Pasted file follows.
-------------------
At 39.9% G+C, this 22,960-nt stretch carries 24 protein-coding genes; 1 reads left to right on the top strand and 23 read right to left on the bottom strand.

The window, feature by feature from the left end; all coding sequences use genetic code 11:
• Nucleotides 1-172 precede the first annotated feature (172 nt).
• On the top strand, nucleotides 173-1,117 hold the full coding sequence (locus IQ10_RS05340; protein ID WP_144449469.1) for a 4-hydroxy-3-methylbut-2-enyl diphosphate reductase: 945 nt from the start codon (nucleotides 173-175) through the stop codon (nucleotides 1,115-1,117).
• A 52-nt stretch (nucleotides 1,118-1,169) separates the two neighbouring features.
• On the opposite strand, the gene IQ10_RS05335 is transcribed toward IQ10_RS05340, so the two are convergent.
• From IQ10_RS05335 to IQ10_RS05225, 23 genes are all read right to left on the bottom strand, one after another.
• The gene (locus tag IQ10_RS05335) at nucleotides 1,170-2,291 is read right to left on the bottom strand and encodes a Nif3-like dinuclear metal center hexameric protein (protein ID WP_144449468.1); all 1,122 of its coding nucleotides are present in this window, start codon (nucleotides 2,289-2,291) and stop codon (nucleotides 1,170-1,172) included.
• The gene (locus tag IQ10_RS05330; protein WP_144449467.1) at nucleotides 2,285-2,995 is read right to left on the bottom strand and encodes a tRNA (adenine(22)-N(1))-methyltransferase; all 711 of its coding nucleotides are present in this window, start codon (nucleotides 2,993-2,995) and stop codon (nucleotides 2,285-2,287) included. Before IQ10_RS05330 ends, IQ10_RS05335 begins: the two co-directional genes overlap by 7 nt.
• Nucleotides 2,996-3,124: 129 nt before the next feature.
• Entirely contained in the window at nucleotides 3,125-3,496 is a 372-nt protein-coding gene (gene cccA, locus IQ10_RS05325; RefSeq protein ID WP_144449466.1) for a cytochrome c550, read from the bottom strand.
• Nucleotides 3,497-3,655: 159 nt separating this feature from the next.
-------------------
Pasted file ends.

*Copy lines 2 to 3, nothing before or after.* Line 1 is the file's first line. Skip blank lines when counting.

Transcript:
The window, feature by feature from the left end; all coding sequences use genetic code 11:
• Nucleotides 1-172 precede the first annotated feature (172 nt).